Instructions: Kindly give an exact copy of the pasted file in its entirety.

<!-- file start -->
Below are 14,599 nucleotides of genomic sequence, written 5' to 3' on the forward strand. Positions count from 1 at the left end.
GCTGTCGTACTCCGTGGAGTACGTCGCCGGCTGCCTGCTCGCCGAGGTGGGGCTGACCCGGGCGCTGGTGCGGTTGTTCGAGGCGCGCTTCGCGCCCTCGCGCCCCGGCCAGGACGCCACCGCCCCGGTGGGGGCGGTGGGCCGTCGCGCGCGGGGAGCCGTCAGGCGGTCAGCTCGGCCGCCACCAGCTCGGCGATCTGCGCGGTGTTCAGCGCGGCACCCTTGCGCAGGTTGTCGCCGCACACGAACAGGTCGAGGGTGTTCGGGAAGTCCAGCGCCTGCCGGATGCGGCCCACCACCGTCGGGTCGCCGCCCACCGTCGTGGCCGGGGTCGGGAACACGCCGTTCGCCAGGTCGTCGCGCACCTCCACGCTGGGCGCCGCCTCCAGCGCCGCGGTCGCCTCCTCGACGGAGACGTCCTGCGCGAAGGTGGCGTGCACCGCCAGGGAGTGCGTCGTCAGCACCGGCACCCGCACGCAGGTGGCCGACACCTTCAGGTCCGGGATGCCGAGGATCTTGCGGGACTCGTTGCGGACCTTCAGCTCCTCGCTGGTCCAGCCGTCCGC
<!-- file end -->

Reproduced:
Below are 14,599 nucleotides of genomic sequence, written 5' to 3' on the forward strand. Positions count from 1 at the left end.
GCTGTCGTACTCCGTGGAGTACGTCGCCGGCTGCCTGCTCGCCGAGGTGGGGCTGACCCGGGCGCTGGTGCGGTTGTTCGAGGCGCGCTTCGCGCCCTCGCGCCCCGGCCAGGACGCCACCGCCCCGGTGGGGGCGGTGGGCCGTCGCGCGCGGGGAGCCGTCAGGCGGTCAGCTCGGCCGCCACCAGCTCGGCGATCTGCGCGGTGTTCAGCGCGGCACCCTTGCGCAGGTTGTCGCCGCACACGAACAGGTCGAGGGTGTTCGGGAAGTCCAGCGCCTGCCGGATGCGGCCCACCACCGTCGGGTCGCCGCCCACCGTCGTGGCCGGGGTCGGGAACACGCCGTTCGCCAGGTCGTCGCGCACCTCCACGCTGGGCGCCGCCTCCAGCGCCGCGGTCGCCTCCTCGACGGAGACGTCCTGCGCGAAGGTGGCGTGCACCGCCAGGGAGTGCGTCGTCAGCACCGGCACCCGCACGCAGGTGGCCGACACCTTCAGGTCCGGGATGCCGAGGATCTTGCGGGACTCGTTGCGGACCTTCAGCTCCTCGCTGGTCCAGCCGTCCGC